Rick Fox, co-chair for NIHC’s Government Affairs Committee, told Agri-Pulse that the memo “will likely deter lenders from financing any such hemp producers out of perceived risk” despite an apparent lack of statutory basis for that guidance.

FCA, for its part, said that its guidance was simply advice and “definitely not an absolute.”

“What we tried to convey in this memo was that if you as an institution are going to finance hemp, these are things you should consider,” said Lori Markowitz, a senior policy analyst at FCA. Markowitz told Agri-Pulse that NIHC should contact FCA to discuss the concern.

It’s not clear the degree to which the memo might actually chill lending to hemp companies still operating under pilot programs. A spokesperson for the Farm Credit Council, a trade association representing farm lenders, said it had contacted some members who told the agency that the memo hadn’t yet raised any concerns.

Federal hemp-related regulations have caused tension during the years since Congress legalized the crop. USDA announced in 2019 that it was developing regulations to offer direct and guaranteed loans to the industry, guidelines it unveiled in April 2020. Six months later, it issued a new notice to stakeholders about the policy change—then abruptly rescinded that notice.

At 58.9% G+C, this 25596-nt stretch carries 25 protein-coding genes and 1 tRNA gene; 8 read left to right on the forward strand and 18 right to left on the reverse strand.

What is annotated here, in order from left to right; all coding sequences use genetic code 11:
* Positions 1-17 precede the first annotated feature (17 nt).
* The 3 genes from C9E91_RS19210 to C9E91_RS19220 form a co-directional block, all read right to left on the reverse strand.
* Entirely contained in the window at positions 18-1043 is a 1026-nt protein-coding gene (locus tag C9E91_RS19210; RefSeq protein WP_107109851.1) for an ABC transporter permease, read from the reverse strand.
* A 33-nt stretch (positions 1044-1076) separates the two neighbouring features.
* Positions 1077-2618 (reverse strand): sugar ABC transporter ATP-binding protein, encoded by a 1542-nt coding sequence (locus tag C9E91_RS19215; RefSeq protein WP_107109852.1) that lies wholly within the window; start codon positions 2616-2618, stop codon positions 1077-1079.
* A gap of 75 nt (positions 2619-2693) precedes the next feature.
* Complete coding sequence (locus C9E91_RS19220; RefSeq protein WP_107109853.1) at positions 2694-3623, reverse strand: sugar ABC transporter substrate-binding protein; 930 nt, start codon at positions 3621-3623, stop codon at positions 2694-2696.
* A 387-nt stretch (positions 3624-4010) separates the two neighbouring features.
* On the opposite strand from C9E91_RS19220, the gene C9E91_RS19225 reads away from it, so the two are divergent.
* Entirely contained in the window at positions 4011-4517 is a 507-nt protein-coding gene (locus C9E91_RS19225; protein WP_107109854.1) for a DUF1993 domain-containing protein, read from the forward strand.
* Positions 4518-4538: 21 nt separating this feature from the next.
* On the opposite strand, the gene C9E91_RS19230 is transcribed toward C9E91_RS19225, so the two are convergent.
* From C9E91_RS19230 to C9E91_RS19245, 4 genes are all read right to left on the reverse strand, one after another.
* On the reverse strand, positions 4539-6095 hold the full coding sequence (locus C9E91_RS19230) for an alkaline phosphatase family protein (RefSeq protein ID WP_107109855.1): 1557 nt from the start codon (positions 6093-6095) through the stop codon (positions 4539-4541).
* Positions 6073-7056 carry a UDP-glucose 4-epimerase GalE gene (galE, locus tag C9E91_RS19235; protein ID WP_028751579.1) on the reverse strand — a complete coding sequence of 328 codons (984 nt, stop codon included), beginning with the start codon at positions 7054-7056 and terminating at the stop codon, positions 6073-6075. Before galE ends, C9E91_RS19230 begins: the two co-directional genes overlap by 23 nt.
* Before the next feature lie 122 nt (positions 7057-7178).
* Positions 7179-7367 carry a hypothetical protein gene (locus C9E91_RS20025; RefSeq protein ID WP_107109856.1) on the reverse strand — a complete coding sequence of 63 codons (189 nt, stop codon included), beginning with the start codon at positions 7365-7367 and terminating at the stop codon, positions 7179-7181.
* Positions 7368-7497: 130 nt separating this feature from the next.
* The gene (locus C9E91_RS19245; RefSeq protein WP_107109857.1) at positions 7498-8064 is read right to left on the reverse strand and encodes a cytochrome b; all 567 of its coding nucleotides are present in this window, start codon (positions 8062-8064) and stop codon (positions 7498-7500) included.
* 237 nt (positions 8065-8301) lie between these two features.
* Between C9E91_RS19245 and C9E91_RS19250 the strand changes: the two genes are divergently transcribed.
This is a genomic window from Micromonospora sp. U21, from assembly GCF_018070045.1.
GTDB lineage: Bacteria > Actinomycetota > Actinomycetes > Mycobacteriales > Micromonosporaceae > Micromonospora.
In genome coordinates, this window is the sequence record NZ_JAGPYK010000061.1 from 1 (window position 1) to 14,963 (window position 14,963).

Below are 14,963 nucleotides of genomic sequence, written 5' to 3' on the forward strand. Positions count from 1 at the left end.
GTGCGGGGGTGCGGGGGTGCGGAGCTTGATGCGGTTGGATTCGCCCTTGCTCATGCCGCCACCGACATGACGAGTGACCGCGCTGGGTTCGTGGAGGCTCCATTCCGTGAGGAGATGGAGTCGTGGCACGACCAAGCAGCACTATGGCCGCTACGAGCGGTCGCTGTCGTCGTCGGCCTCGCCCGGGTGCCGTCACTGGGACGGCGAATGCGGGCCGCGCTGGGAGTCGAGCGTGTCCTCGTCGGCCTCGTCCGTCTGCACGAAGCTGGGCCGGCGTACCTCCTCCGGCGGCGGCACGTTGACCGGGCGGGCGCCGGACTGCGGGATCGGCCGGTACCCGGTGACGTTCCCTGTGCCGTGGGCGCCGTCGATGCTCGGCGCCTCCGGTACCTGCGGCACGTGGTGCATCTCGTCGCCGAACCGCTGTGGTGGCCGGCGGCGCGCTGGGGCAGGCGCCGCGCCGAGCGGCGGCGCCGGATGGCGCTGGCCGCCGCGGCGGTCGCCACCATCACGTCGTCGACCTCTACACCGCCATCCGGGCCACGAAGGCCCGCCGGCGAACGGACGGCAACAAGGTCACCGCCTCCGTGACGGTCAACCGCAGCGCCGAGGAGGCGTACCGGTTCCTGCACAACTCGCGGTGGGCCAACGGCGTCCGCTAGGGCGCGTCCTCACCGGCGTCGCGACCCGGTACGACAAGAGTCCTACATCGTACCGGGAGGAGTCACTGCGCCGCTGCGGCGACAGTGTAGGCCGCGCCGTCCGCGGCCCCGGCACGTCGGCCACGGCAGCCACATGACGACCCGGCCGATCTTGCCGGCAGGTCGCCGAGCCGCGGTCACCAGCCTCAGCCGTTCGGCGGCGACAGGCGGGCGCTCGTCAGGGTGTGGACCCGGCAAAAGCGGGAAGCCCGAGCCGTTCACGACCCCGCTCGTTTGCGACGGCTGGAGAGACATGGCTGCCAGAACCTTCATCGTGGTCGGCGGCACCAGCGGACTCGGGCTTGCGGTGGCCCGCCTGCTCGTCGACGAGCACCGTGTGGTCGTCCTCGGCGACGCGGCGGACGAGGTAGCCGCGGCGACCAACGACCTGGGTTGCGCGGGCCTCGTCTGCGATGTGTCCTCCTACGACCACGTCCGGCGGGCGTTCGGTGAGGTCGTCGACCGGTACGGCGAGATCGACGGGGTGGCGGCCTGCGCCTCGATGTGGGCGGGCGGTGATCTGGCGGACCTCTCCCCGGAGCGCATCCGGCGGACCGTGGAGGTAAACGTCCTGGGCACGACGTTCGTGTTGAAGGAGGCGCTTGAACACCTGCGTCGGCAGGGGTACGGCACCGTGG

As with the current kerfuffle, that misunderstanding was related to the 2014 hemp pilot programs. USDA said its guidance “was developed with the understanding that operators would no longer be authorized to produce hemp under the 2014 Farm Bill Pilot Program,” even though the pilot program had already been renewed by Congress.

Last week, the Senate Appropriations Committee approved report language attached to a spending bill noting the “growing interest for U.S. hemp and hemp-based products for a variety of uses” and directing FCA “to work with the institutions under its jurisdiction to provide access to guaranteed loans for hemp producers and businesses.”

These are just some of the latest developments in federal hemp policy since the crop was broadly legalized.

Last month, USDA requested permission to learn more about the hemp industry, asking the White House for approval to survey about 20,000 farmers to collect data on hemp production.

The survey description is broad, and it’s unclear what specific information USDA would be requesting. But the title, ”Hemp Acreage and Production Survey,” indicates that it would help both quantify and qualify current hemp cultivation overseen by the department. Hemp businesses, including farms, would be involved in the survey, the notice said. Public comments are due by Aug. 16.